We keeping losing transport buildings, and it’s beginning to look like the options for ensuring that Vauxhall Bus Station doesn’t join that regrettable group are running out. The building has recently failed to gain admission to the National Heritage List for England and with it, official protection. The reasons it failed to gain listed status explain some of the difficulties in deciding which modern transport buildings are worthy of protection, so I make no apologies for returning to Vauxhall again.
Opened in 2004, Vauxhall Bus Station is facing demolition thanks to a scheme promoted by local authority Lambeth Council, which wants to build some retail units in the immediate area of the current bus station (see the previous two instalments of this story here and here). None of the options in a consultation exercise which finished on 2 January saw a choice in which the current bus station would be retained.
However, since the last time we visited the saga of Vauxhall Bus Station, there seems to have been a (slightly grudging?) move towards accepting that a central bus facility is needed. It’s not absolutely clear that this will actually serve all the routes that currently use Vauxhall Bus Station, however, or that the bus stops will be as well organised as now. Rather intriguingly, the artist’s impression of the proposed street scene post-redevelopment shows a wavy metal and glass canopy spreading over these central stops, some kind of bus station building, and the entrance to Vauxhall tube station, rather as the current bus station does today, which makes it all the more puzzling that an option in which the retail units were built around the existing bus station hasn’t been developed. Road layout changes are part of the Vauxhall development plans, and these cut across the current footprint of the bus station. However, no-one has yet produced a really convincing argument that the outcomes of those road layout changes couldn’t be delivered by a different road layout which accommodates the existing bus station.
In any case, you can’t rely on artists’ impressions without detailed designs and a commitment to install a single, large, weather-proofed canopy. You might end up with small bus shelters serving each bus stop, and no way to get from one to the other without getting wet on rainy days. If you don’t believe me, just ask any of the bus passengers in countless towns around Britain who saw their bus stations sold off in the 1990s and 2000s, to be replaced by motley collections of on-street bus shelters.
The current Vauxhall Bus Station is a great transport building. It is a rare example of an architecturally ambitious bus-related building which also serves the needs of passengers in a manner appropriate to local circumstances. It is as much a part of the story of London’s bus and coach transport as Victoria Coach Station, Stockwell Bus Garage and Newbury Park Bus Station (all of which are already listed, by the way), and a chapter in the recent history of bus transport of which Preston Bus Station (also recently listed) is a precursor. Whether it is a great building is more difficult to tell, which is where the bus station has run into difficulty.
Given that Lambeth Council seems dead set upon Vauxhall Bus Station’s demolition, local civic consultative group The Vauxhall Society took it upon itself to submit an application to England Heritage (the statutory heritage organisation for England) for the bus station to be granted listed status, conferring protection upon it from easy demolition. Unfortunately, The Vauxhall Society recently heard back from English Heritage that its application had been denied. The reasoning given by English Heritage is quite illuminating in illustrating the difficulties of getting a modern transport building listed.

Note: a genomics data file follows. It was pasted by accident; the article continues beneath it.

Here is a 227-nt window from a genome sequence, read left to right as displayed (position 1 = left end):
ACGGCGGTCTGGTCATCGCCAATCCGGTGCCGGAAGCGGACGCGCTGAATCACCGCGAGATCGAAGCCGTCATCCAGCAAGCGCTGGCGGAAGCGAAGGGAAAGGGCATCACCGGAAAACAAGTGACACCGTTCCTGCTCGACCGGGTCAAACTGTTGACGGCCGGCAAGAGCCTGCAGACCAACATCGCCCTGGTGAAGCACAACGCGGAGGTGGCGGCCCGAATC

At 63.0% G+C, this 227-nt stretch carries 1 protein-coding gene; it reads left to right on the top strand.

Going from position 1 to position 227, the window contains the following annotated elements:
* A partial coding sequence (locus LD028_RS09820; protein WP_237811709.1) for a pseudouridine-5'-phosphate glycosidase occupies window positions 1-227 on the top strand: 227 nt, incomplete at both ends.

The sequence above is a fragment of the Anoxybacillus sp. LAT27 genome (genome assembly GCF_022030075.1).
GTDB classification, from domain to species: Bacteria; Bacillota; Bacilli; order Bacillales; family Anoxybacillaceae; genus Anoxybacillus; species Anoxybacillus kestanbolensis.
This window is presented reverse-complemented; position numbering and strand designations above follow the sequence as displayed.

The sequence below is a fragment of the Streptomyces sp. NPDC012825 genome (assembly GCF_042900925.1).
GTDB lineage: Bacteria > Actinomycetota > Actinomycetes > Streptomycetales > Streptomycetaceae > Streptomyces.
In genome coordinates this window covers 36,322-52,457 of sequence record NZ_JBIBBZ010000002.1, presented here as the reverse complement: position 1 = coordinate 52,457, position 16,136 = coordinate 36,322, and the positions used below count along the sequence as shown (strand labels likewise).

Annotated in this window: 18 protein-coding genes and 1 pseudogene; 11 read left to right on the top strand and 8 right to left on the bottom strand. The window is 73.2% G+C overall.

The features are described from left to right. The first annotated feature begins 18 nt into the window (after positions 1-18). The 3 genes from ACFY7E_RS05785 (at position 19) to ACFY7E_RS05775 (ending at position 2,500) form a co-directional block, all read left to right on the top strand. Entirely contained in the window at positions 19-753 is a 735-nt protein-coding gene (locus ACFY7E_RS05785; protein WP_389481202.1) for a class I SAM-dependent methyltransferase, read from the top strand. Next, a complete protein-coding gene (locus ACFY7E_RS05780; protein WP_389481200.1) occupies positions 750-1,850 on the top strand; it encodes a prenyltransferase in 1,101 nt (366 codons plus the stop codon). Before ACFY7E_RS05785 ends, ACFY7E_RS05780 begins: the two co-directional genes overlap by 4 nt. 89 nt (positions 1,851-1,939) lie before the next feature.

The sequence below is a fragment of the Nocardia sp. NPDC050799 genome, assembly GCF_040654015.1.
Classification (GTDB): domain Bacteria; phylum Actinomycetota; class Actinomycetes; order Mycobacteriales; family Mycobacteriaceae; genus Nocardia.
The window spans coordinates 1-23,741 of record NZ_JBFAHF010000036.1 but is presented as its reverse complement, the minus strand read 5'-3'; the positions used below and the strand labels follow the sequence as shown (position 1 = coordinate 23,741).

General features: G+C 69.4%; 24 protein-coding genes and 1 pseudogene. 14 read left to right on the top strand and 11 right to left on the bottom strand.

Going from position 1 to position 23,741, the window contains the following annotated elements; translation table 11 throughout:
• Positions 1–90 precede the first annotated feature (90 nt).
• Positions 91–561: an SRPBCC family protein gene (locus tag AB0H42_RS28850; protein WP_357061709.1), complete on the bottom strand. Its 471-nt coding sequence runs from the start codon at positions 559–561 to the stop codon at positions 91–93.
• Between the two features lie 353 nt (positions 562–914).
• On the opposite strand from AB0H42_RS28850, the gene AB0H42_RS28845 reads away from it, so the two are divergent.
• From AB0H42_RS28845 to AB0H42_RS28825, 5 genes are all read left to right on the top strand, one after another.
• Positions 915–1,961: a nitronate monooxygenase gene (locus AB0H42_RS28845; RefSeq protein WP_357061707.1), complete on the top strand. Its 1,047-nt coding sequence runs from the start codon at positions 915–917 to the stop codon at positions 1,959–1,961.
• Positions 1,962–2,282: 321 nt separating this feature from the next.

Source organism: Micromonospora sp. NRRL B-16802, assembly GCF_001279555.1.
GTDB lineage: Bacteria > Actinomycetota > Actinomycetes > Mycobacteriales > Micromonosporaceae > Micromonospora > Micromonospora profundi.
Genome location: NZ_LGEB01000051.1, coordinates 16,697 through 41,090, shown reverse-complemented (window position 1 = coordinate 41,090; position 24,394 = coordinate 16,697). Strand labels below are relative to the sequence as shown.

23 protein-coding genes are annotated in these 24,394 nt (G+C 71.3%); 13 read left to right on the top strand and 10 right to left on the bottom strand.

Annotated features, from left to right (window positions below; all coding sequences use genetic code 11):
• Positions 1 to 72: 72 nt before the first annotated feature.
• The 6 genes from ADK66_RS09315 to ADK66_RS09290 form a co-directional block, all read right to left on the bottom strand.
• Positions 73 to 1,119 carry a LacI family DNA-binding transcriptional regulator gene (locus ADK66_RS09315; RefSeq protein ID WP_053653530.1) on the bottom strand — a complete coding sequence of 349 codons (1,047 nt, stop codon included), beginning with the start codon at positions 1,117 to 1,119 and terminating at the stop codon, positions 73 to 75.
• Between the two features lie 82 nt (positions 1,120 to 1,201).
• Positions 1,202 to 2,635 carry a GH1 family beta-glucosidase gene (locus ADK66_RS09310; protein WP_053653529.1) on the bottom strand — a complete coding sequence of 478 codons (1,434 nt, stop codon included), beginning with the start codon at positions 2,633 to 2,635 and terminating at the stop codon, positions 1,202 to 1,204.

English Heritage noted the building’s qualities, describing it as a “thoughtful if uncompromising (in terms of aesthetics) response” to the original design brief. I’m not sure why ‘uncompromising’ is the qualifier here. After all, most significant buildings are uncompromising. They wouldn’t be significant otherwise, but would instead fade into the background. English Heritage went on to add that Vauxhall Bus Station’s “streamlined curves, modular construction, and use of a single material (stainless steel) all give the impression of a self-contained ‘object building’”.
However, English Heritage also drew attention to the fact that the building’s “prominence and visual impact is compromised…by poor visual integration with its immediate surroundings”. It also said that “the external hard landscaping, designed by others, is utilitarian and relates poorly to the architecture.” This has affected its ability to act as “a catalyst for regeneration” says English Heritage, something TfL suggested the bus station would do when it originally opened.
These problems, however, are hardly the fault of the bus station. The poor landscaping around the building is the fault of Lambeth Council and TfL, as this is a public area adjacent to a trunk road. It of course suits Lambeth Council to ensure this situation continues, as it furthers the argument for demolishing the bus station, which is what it gives every impression of wanting to do anyway.
The fact that Vauxhall Bus Station hasn’t acted as a catalyst for regeneration is again hardly its own fault. No building can regenerate an area of its accord, without the local authority using that building as a focus for regeneration efforts. In the absence of such efforts, a building will remain a landmark in a run-down area, and in retrospect it was quite ridiculous of TfL to claim regeneration benefits on behalf of the bus station when it opened.
A recent article in British newspaper The Times (30 December 2014) about development areas in London amusingly provided an artist’s impression of the future of the Vauxhall area (or Nine Elms, as a recent rebranding effort would have it) showing the numerous skyscrapers proposed to be built there. It didn’t take too long to find the original image that The Times had used, on the website of the Nine Elms Vauxhall Partnership: